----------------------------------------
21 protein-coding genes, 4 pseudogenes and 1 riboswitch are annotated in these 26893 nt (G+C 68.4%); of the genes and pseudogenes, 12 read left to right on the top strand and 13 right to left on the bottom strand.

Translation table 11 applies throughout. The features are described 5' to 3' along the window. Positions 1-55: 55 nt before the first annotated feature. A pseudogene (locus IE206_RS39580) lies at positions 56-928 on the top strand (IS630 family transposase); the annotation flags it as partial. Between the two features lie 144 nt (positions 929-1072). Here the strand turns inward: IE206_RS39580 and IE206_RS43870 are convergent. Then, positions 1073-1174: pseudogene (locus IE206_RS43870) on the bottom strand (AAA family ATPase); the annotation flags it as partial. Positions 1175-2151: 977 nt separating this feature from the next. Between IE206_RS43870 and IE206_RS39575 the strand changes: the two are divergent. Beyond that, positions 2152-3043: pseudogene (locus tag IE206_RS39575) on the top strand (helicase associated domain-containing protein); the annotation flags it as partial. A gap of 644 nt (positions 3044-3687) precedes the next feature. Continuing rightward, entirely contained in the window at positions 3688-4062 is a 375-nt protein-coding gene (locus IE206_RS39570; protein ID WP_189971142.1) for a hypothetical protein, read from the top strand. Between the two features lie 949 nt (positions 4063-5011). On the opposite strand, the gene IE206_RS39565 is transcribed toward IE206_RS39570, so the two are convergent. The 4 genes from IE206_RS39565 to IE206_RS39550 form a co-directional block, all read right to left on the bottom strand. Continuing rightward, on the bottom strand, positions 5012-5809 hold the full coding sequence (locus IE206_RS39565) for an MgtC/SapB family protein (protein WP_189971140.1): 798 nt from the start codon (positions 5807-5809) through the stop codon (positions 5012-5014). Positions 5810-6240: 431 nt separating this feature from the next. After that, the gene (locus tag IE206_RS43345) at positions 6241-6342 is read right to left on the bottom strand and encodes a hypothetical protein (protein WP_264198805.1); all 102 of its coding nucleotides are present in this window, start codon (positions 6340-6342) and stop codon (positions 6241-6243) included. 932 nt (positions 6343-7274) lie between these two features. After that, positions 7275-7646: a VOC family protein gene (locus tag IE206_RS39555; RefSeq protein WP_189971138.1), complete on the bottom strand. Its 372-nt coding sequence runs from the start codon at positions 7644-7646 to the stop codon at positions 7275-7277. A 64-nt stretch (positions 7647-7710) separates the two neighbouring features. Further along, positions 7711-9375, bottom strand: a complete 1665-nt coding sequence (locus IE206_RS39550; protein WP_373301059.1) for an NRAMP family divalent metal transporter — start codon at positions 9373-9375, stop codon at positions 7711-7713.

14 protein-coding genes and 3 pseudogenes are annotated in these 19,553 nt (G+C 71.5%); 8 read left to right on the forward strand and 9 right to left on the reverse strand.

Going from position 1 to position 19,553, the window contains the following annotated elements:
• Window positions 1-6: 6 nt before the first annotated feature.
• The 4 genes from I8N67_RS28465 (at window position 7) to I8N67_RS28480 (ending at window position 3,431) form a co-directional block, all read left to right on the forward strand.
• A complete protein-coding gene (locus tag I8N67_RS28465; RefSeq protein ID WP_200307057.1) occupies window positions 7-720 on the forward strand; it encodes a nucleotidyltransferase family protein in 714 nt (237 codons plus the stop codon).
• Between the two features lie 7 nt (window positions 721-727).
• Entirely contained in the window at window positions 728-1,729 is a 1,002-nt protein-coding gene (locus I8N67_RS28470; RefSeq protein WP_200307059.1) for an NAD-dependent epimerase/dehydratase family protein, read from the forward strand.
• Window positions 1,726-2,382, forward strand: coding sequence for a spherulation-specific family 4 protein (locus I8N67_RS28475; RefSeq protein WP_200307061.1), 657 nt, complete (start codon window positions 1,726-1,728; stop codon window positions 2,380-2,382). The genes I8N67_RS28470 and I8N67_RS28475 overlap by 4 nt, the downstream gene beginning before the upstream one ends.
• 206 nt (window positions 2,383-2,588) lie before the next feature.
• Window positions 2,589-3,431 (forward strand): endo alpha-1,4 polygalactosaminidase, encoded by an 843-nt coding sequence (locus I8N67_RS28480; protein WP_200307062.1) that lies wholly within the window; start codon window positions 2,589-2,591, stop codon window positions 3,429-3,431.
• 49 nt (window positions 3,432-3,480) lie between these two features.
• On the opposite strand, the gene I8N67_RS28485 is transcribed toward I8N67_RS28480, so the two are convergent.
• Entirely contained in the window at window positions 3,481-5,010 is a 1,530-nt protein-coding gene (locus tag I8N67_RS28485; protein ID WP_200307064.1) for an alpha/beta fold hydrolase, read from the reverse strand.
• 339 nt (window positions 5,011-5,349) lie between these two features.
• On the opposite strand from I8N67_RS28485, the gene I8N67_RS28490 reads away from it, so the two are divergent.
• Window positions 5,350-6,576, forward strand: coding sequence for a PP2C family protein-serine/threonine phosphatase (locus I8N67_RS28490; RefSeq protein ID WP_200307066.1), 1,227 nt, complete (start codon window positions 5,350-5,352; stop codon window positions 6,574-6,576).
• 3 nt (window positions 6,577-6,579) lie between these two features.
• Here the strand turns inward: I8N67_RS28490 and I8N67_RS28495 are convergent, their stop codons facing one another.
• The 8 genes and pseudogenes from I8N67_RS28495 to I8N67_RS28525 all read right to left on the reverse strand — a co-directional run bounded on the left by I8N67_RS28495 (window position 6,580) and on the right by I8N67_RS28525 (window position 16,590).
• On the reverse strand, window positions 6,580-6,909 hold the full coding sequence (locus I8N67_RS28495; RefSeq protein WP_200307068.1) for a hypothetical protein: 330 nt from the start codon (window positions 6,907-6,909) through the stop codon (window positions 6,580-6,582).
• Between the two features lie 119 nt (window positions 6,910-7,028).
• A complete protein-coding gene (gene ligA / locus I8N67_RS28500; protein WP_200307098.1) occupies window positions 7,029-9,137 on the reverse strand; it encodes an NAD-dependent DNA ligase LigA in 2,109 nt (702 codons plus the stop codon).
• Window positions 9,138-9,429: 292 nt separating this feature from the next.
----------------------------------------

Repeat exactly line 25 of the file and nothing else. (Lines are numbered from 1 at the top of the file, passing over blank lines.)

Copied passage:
• Window positions 9,138-9,429: 292 nt separating this feature from the next.